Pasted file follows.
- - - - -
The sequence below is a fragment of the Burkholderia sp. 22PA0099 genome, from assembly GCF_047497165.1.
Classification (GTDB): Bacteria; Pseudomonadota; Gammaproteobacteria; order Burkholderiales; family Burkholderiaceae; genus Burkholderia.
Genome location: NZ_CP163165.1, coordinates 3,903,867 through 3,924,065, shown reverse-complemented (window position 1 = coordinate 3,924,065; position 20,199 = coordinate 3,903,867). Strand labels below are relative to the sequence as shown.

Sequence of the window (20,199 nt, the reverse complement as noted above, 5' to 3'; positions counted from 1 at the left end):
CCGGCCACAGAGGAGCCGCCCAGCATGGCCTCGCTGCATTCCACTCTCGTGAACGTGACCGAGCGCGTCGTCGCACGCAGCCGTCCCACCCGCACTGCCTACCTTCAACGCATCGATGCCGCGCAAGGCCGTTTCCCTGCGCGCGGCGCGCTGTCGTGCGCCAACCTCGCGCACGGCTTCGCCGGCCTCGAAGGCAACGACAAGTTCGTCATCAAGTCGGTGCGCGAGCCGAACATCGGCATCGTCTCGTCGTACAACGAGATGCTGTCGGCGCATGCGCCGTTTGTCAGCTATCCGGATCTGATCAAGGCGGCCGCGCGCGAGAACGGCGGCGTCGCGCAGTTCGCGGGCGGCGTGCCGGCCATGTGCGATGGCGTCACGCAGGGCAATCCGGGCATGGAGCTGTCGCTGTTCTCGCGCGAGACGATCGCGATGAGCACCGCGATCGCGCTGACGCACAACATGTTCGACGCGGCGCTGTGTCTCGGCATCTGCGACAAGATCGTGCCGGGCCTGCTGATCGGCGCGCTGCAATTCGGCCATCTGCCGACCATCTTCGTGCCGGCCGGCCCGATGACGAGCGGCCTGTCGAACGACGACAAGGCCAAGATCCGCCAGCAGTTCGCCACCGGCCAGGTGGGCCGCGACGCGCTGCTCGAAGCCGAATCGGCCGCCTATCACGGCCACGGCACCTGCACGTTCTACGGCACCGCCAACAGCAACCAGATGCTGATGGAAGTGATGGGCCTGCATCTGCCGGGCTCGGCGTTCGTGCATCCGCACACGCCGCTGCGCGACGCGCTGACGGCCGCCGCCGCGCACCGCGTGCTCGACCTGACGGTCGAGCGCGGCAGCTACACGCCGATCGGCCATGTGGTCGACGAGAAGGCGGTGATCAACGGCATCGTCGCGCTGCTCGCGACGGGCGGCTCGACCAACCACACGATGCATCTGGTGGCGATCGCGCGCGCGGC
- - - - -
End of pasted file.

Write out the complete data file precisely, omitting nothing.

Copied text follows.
The sequence below is a fragment of the Burkholderia sp. 22PA0099 genome, from assembly GCF_047497165.1.
Classification (GTDB): Bacteria; Pseudomonadota; Gammaproteobacteria; order Burkholderiales; family Burkholderiaceae; genus Burkholderia.
Genome location: NZ_CP163165.1, coordinates 3,903,867 through 3,924,065, shown reverse-complemented (window position 1 = coordinate 3,924,065; position 20,199 = coordinate 3,903,867). Strand labels below are relative to the sequence as shown.

Sequence of the window (20,199 nt, the reverse complement as noted above, 5' to 3'; positions counted from 1 at the left end):
CCGGCCACAGAGGAGCCGCCCAGCATGGCCTCGCTGCATTCCACTCTCGTGAACGTGACCGAGCGCGTCGTCGCACGCAGCCGTCCCACCCGCACTGCCTACCTTCAACGCATCGATGCCGCGCAAGGCCGTTTCCCTGCGCGCGGCGCGCTGTCGTGCGCCAACCTCGCGCACGGCTTCGCCGGCCTCGAAGGCAACGACAAGTTCGTCATCAAGTCGGTGCGCGAGCCGAACATCGGCATCGTCTCGTCGTACAACGAGATGCTGTCGGCGCATGCGCCGTTTGTCAGCTATCCGGATCTGATCAAGGCGGCCGCGCGCGAGAACGGCGGCGTCGCGCAGTTCGCGGGCGGCGTGCCGGCCATGTGCGATGGCGTCACGCAGGGCAATCCGGGCATGGAGCTGTCGCTGTTCTCGCGCGAGACGATCGCGATGAGCACCGCGATCGCGCTGACGCACAACATGTTCGACGCGGCGCTGTGTCTCGGCATCTGCGACAAGATCGTGCCGGGCCTGCTGATCGGCGCGCTGCAATTCGGCCATCTGCCGACCATCTTCGTGCCGGCCGGCCCGATGACGAGCGGCCTGTCGAACGACGACAAGGCCAAGATCCGCCAGCAGTTCGCCACCGGCCAGGTGGGCCGCGACGCGCTGCTCGAAGCCGAATCGGCCGCCTATCACGGCCACGGCACCTGCACGTTCTACGGCACCGCCAACAGCAACCAGATGCTGATGGAAGTGATGGGCCTGCATCTGCCGGGCTCGGCGTTCGTGCATCCGCACACGCCGCTGCGCGACGCGCTGACGGCCGCCGCCGCGCACCGCGTGCTCGACCTGACGGTCGAGCGCGGCAGCTACACGCCGATCGGCCATGTGGTCGACGAGAAGGCGGTGATCAACGGCATCGTCGCGCTGCTCGCGACGGGCGGCTCGACCAACCACACGATGCATCTGGTGGCGATCGCGCGCGCGGC